Matt Skelding – CAAL Coursework
Word Count: 1388 Student Number:18021496
Module Name: Constitutional & Administrative law Module Number: UJUUKK-30-1
‘The classic account given by Dicey of the doctrine of the supremacy of Parliament, pure and absolute as it was, can now be seen to be out of place in the modern United Kingdom. Nevertheless, the supremacy of Parliament is still the general principle of our constitution.’ (Lord Steyn, R (Jackson) v Attorney General  1 AC 262, para. 102).
Dicey’s doctrine of parliamentary supremacy, published in 1885, outlined three main principles. These were: Parliament is the supreme law-making body, enacting laws on any subject matter, Parliament cannot bind its successor and finally that no court of law can question the validity of Parliament’s enactments. An example of this principle in practice; The Septennial Act 1715 was passed which extended the life of Parliament from three to seven years due to fears of losing an election. His Majesty’s Declaration of Abdication Act 1936 demonstrates Parliaments ability to alter the line of succession to the throne and the Parliament Acts 1911 and 1949 demonstrate Parliament legislating over its own procedures. Although, this idea creates absurd results as Sir Leslie Stephen famously stated, “If a legislature decided that all blue-eyed babies should be murdered, the preservation of blue-eyed babies would be illegal; but legislators must go mad before they could pass such a law, and subjects be idiotic before they could submit to it.”[footnoteRef:1] On the other hand, acts such as the Human Rights Act 1998 encouraged the courts to read legislation as to give effect to the European Convention of Human Rights, which was ratified into the UK in 1953, in order to avoid repugnant results and interpret law how the EU made it. [1: LESLIE STEPHEN, The Science of Ethics, p. 145 (1882).]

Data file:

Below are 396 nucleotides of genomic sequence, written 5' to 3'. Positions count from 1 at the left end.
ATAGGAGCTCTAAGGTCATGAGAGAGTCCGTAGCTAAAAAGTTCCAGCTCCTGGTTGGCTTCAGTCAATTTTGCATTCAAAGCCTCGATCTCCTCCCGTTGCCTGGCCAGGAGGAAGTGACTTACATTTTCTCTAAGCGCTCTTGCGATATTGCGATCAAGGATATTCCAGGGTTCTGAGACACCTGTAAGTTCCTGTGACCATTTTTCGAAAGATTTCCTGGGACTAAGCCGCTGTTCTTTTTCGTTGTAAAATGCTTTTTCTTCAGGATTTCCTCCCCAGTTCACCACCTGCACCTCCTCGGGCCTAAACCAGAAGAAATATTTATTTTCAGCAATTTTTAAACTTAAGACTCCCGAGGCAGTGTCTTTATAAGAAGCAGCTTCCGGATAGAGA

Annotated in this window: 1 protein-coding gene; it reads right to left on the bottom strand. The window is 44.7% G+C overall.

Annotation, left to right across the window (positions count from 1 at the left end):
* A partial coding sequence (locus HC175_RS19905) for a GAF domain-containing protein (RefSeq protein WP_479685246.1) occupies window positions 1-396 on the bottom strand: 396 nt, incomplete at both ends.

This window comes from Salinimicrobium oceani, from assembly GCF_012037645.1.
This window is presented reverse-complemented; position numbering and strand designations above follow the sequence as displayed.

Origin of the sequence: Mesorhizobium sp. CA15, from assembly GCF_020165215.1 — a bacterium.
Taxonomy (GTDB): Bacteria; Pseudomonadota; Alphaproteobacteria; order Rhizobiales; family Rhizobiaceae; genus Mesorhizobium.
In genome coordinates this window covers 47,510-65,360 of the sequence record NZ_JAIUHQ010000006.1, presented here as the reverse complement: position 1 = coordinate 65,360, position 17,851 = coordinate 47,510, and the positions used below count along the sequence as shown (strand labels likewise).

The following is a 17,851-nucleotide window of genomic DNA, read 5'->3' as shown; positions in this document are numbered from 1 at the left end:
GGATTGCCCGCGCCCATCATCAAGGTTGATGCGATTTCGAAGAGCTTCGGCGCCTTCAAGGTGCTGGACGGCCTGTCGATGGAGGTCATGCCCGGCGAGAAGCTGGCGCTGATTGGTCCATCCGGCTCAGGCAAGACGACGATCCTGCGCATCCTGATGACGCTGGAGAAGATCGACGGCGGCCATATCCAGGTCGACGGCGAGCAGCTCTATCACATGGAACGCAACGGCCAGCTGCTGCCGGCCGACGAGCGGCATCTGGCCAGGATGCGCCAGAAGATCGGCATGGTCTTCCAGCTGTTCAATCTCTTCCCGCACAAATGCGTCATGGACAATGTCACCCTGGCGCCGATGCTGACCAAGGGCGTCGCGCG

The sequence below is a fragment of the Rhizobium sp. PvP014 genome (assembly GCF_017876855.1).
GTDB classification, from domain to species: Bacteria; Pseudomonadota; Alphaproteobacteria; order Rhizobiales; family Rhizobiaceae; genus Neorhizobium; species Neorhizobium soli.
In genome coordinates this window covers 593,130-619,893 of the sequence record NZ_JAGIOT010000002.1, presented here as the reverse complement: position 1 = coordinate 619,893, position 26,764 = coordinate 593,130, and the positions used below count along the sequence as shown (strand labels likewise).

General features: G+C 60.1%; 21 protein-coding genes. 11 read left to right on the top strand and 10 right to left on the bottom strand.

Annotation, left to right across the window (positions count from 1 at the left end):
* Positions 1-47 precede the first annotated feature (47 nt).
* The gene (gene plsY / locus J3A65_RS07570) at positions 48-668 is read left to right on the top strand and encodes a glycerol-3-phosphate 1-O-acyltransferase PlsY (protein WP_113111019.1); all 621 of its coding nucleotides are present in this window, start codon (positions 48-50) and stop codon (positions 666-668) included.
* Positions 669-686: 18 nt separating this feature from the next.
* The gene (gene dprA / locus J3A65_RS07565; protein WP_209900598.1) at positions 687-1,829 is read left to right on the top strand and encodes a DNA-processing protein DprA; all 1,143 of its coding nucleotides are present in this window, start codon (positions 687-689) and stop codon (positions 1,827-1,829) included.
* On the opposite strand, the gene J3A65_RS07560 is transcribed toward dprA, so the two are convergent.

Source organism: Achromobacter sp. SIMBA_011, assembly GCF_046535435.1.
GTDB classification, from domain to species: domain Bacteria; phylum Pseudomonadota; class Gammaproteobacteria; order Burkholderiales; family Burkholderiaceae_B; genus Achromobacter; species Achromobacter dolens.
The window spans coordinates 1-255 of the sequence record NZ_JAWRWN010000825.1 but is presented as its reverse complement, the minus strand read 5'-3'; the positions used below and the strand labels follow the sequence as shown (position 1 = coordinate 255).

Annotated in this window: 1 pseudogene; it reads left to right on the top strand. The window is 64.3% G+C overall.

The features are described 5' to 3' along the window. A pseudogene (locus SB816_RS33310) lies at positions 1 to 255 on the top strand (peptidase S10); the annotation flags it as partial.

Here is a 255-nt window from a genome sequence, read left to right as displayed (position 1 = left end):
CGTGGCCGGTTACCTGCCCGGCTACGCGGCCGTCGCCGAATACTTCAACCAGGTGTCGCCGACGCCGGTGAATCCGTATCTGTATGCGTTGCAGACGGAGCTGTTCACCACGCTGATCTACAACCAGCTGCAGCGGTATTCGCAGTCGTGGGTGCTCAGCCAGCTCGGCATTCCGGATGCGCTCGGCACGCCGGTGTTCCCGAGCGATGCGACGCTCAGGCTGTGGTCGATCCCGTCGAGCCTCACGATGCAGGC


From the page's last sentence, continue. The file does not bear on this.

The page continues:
Dicey established this principle as one of the “twin pillars”[footnoteRef:2] of the British constitution. The importance of the doctrine lies in the fact that: the British constitution is largely unwritten, the written part comprising laws passed by Parliament; hence, in order to ensure the growth and development of the British constitution, Parliament must be sovereign to continue to pass laws that reflect the changing socio-economic needs of the country. This is demonstrated in the case of Madzimbamuto v Lardner/Burke 1969 whereby the courts affirmed the doctrine of Parliamentary supremacy as Lord Reid proclaimed “…it would be unconstitutional for the UK Parliament to do certain things, meaning that for the moral and political reasons against doing them are so strong that most people would regard it as highly in proper.”[footnoteRef:3] Without Parliamentary supremacy the supreme legal authority would not be Parliament, therefore it could allow lower courts to pass laws that future Parliaments cannot change. As a result of this Parliamentary supremacy can be condemned to...